By Jim Ribble, CNN
(CNN) – A large chunk of Europe and a number of other countries around the world have stopped buying oil from Iran. The hope is that the rogue nation will be pressured to come clean about its nuclear program. Are we seeing a modern-day "siege of the castle"?
CNN's Jim Ribble recently spoke with a couple of Mideast experts (with differing opinions) to get their thoughts on how the sanctions are working. Vincent Lauerman of global energy analysts, Energy Intelligence Group, says:
"The sanctions are working far better than we in the West could have ever expected. Iranian oil exports are down from about 2.5 million barrels a day at the end of last year to maybe about 1.3 million barrels a day now." [1:04]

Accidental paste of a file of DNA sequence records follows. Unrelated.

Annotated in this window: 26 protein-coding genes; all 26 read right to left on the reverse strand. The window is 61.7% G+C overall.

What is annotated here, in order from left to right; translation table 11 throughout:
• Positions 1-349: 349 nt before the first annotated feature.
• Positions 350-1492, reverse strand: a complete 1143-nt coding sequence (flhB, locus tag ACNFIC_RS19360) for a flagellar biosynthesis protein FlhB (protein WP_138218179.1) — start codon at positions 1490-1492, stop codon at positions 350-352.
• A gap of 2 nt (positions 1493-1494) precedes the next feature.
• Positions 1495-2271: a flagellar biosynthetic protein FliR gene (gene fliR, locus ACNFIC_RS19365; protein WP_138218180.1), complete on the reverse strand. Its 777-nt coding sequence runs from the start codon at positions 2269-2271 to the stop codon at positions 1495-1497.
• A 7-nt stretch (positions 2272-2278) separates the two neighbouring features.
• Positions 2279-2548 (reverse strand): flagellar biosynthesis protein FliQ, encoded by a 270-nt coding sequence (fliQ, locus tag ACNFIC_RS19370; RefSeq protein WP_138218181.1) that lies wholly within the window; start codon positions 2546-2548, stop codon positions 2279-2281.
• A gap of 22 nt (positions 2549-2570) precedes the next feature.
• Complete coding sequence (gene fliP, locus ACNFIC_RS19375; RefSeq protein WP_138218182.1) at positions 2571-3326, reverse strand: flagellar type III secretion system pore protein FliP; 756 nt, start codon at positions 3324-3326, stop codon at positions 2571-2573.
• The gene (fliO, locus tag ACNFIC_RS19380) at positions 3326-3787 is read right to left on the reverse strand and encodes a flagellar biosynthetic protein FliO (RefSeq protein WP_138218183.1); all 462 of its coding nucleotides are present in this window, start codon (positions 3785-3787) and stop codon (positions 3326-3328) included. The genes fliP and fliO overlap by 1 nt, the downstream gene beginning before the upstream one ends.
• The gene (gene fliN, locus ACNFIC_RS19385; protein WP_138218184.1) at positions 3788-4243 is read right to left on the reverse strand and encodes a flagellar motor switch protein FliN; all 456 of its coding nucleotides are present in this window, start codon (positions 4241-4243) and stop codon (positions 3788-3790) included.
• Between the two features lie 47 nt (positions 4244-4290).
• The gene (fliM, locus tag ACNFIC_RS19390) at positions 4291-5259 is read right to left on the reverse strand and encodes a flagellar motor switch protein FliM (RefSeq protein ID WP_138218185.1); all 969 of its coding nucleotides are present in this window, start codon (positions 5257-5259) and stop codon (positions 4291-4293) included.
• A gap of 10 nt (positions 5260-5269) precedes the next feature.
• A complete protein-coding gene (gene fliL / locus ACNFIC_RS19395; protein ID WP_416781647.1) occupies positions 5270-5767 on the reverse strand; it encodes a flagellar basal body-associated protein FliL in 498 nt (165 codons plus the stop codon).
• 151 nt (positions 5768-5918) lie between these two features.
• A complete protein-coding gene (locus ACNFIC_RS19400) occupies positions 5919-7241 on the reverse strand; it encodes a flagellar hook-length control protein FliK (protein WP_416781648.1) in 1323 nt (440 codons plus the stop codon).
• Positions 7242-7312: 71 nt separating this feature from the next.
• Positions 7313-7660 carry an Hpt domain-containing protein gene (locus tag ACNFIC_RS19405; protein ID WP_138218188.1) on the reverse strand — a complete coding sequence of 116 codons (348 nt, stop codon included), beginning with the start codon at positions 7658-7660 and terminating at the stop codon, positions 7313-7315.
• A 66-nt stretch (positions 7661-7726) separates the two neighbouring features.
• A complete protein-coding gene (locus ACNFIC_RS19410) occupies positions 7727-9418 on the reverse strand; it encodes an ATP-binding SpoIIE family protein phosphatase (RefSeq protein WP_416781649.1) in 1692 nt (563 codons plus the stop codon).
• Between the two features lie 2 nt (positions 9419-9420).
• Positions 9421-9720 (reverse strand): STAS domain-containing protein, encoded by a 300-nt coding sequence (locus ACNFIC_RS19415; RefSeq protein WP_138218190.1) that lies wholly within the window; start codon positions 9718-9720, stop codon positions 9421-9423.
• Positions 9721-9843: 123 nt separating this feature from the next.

But Michael Singh of the Washington Institute for Near East Policy is skeptical:
"It hasn't yet done the job of getting the Iranians to really get serious about compromising on their nuclear program." [1:23]
Vincent Lauerman questions whether Iran – or the West – will win this latest test of wills:
"The major concern I have is that we (the West) overplay our hand and basically the relative moderates in the Iranian regime lose what power they do have...and the hardliners just take over again. But as long as we don't overplay our hand, I think ultimately there's a very good chance we're going to force the Iranians down to their knees." [3:32]